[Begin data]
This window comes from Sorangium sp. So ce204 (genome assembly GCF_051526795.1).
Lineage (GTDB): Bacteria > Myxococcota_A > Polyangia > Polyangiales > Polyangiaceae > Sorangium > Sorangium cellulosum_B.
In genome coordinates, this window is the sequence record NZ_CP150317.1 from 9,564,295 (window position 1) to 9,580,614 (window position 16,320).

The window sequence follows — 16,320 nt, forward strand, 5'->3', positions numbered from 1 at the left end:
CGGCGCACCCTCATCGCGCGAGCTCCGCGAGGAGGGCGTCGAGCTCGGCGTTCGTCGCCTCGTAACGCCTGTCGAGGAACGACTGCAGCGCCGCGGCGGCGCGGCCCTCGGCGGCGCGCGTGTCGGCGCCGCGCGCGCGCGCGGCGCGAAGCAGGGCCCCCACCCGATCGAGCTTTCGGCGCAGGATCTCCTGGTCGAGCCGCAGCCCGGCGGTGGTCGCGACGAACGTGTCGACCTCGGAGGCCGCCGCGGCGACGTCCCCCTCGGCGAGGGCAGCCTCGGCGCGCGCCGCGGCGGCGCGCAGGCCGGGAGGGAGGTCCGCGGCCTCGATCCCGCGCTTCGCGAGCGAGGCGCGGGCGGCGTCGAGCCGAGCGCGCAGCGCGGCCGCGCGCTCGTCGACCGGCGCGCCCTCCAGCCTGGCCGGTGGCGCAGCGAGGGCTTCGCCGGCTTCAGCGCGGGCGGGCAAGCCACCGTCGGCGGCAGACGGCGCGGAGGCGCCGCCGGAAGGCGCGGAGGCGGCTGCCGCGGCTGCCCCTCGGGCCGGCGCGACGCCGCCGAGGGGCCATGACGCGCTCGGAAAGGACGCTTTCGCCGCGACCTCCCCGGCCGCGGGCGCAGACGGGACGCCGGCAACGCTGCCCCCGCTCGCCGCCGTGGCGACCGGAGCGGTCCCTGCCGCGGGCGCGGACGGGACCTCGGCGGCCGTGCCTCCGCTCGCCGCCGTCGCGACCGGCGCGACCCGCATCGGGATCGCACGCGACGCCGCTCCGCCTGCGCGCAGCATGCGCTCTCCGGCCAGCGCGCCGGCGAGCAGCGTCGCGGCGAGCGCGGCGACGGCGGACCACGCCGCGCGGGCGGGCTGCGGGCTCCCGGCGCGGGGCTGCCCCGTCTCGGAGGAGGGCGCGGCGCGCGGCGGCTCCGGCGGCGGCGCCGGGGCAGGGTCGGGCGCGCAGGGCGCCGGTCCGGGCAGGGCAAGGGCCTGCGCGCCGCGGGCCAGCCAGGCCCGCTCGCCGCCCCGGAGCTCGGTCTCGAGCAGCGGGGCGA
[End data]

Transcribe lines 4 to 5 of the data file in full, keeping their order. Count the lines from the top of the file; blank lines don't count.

The window sequence follows — 16,320 nt, forward strand, 5'->3', positions numbered from 1 at the left end:
CGGCGCACCCTCATCGCGCGAGCTCCGCGAGGAGGGCGTCGAGCTCGGCGTTCGTCGCCTCGTAACGCCTGTCGAGGAACGACTGCAGCGCCGCGGCGGCGCGGCCCTCGGCGGCGCGCGTGTCGGCGCCGCGCGCGCGCGCGGCGCGAAGCAGGGCCCCCACCCGATCGAGCTTTCGGCGCAGGATCTCCTGGTCGAGCCGCAGCCCGGCGGTGGTCGCGACGAACGTGTCGACCTCGGAGGCCGCCGCGGCGACGTCCCCCTCGGCGAGGGCAGCCTCGGCGCGCGCCGCGGCGGCGCGCAGGCCGGGAGGGAGGTCCGCGGCCTCGATCCCGCGCTTCGCGAGCGAGGCGCGGGCGGCGTCGAGCCGAGCGCGCAGCGCGGCCGCGCGCTCGTCGACCGGCGCGCCCTCCAGCCTGGCCGGTGGCGCAGCGAGGGCTTCGCCGGCTTCAGCGCGGGCGGGCAAGCCACCGTCGGCGGCAGACGGCGCGGAGGCGCCGCCGGAAGGCGCGGAGGCGGCTGCCGCGGCTGCCCCTCGGGCCGGCGCGACGCCGCCGAGGGGCCATGACGCGCTCGGAAAGGACGCTTTCGCCGCGACCTCCCCGGCCGCGGGCGCAGACGGGACGCCGGCAACGCTGCCCCCGCTCGCCGCCGTGGCGACCGGAGCGGTCCCTGCCGCGGGCGCGGACGGGACCTCGGCGGCCGTGCCTCCGCTCGCCGCCGTCGCGACCGGCGCGACCCGCATCGGGATCGCACGCGACGCCGCTCCGCCTGCGCGCAGCATGCGCTCTCCGGCCAGCGCGCCGGCGAGCAGCGTCGCGGCGAGCGCGGCGACGGCGGACCACGCCGCGCGGGCGGGCTGCGGGCTCCCGGCGCGGGGCTGCCCCGTCTCGGAGGAGGGCGCGGCGCGCGGCGGCTCCGGCGGCGGCGCCGGGGCAGGGTCGGGCGCGCAGGGCGCCGGTCCGGGCAGGGCAAGGGCCTGCGCGCCGCGGGCCAGCCAGGCCCGCTCGCCGCCCCGGAGCTCGGTCTCGAGCAGCGGGGCGA